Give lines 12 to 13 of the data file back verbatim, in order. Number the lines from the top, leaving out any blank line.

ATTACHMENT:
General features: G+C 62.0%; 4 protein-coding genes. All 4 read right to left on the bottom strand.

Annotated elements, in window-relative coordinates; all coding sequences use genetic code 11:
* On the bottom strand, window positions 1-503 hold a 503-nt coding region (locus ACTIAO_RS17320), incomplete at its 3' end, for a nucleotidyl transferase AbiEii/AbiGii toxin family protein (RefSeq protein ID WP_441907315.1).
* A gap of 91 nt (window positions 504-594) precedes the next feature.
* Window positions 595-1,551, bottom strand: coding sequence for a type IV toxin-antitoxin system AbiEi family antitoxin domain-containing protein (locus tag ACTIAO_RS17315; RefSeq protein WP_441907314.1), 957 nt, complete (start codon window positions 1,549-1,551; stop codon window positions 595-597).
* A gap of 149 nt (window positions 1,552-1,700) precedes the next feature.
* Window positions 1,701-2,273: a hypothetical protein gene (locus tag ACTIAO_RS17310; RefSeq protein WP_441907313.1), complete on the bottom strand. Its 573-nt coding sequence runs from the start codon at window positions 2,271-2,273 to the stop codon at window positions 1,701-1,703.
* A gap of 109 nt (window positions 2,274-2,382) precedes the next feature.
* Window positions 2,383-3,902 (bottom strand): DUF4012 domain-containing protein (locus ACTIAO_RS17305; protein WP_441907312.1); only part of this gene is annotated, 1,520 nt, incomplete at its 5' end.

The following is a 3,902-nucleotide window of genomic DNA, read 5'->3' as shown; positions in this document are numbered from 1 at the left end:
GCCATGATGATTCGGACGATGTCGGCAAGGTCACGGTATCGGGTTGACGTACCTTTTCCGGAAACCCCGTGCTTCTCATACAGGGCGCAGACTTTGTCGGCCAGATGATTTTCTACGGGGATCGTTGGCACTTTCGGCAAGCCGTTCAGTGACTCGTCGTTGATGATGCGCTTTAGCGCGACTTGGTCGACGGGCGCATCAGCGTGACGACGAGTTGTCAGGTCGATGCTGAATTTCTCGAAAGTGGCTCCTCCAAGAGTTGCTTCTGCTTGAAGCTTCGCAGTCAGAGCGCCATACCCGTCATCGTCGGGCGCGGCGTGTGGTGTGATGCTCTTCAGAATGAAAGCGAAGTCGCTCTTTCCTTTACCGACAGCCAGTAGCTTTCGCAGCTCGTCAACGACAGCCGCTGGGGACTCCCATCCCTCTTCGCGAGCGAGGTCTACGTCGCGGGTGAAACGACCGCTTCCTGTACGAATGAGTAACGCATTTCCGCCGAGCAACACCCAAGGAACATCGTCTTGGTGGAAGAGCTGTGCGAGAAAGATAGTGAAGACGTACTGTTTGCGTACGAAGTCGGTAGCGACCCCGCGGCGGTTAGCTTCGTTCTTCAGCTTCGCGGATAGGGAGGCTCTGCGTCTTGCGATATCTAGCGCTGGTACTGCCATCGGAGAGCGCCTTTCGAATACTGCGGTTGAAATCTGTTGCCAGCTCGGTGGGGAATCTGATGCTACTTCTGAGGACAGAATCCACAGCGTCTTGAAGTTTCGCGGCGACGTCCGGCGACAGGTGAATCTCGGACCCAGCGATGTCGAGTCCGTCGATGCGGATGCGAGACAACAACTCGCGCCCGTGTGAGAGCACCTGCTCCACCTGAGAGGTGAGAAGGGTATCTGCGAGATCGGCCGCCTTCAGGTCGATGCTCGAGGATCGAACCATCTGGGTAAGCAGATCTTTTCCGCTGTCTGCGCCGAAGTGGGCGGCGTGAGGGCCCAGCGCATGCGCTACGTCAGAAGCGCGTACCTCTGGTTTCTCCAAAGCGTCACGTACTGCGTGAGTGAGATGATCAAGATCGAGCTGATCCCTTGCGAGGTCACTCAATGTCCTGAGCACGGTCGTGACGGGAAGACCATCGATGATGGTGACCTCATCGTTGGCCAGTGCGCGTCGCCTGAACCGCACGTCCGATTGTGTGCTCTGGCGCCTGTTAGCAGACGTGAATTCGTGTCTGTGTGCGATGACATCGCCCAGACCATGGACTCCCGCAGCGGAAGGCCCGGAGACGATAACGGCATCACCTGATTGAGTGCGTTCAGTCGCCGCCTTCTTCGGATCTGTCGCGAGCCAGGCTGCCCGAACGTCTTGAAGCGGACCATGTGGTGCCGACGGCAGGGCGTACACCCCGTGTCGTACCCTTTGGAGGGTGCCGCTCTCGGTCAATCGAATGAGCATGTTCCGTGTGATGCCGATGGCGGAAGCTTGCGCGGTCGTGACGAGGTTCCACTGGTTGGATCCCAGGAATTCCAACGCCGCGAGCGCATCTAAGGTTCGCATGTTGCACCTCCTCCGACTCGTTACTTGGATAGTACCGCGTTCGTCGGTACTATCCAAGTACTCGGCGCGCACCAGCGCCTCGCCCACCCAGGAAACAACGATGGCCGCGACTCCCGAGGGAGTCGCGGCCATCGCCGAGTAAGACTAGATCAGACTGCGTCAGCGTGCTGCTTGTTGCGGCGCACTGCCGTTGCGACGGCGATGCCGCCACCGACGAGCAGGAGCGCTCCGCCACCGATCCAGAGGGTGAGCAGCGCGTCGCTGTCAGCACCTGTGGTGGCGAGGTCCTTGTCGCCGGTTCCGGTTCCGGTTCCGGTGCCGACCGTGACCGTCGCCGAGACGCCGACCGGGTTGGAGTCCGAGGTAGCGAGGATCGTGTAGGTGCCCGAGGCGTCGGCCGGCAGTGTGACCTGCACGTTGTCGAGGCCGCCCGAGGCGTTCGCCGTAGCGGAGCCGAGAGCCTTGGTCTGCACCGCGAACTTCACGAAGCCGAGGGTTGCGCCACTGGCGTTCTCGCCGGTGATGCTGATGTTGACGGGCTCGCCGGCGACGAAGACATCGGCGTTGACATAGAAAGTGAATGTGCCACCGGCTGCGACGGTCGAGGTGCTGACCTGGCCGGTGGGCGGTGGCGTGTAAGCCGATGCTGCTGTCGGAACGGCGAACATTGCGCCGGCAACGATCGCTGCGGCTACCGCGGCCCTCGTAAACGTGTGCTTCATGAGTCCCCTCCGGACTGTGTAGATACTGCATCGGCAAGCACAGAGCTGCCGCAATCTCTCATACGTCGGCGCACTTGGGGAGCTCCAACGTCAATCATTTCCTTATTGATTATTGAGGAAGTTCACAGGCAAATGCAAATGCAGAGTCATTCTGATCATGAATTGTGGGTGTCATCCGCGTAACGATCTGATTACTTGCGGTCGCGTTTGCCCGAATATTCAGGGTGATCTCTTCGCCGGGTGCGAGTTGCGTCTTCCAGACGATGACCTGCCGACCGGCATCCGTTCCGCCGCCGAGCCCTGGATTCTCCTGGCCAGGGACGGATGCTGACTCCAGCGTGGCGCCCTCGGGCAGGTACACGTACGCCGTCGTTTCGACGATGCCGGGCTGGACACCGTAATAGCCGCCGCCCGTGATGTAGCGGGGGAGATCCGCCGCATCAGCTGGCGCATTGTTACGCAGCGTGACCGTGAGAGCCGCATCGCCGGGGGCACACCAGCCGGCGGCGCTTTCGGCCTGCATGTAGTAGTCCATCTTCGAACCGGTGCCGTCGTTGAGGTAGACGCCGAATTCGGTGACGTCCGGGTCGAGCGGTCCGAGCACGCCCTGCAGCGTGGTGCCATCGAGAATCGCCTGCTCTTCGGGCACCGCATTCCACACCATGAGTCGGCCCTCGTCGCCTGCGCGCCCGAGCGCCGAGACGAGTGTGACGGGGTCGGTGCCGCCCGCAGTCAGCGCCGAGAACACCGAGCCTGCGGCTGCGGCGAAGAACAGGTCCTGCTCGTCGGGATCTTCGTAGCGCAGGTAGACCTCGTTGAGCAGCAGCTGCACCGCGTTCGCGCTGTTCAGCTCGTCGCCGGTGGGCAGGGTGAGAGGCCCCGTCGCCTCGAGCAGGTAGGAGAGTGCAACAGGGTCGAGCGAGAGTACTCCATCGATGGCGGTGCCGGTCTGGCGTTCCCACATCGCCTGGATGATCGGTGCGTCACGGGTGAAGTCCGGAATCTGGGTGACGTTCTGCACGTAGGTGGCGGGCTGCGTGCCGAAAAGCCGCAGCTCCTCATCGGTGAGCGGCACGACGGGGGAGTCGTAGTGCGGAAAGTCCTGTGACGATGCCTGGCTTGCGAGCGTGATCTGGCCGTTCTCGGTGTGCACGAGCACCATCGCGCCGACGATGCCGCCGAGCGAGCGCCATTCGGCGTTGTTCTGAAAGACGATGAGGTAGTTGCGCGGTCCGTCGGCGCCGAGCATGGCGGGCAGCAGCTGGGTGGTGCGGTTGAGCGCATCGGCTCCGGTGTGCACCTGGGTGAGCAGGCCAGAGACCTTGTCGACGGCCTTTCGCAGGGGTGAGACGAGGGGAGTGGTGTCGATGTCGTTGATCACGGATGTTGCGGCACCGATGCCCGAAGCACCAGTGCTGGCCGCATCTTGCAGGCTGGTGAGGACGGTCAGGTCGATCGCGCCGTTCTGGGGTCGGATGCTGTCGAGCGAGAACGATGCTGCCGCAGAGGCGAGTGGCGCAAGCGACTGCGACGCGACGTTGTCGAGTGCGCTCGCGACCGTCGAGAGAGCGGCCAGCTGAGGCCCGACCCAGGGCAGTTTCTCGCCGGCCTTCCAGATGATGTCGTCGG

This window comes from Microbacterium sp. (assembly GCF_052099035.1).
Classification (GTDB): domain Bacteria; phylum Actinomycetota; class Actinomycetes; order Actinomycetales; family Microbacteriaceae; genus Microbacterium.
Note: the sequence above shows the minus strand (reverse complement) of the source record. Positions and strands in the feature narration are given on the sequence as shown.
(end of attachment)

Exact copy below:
This window comes from Microbacterium sp. (assembly GCF_052099035.1).
Classification (GTDB): domain Bacteria; phylum Actinomycetota; class Actinomycetes; order Actinomycetales; family Microbacteriaceae; genus Microbacterium.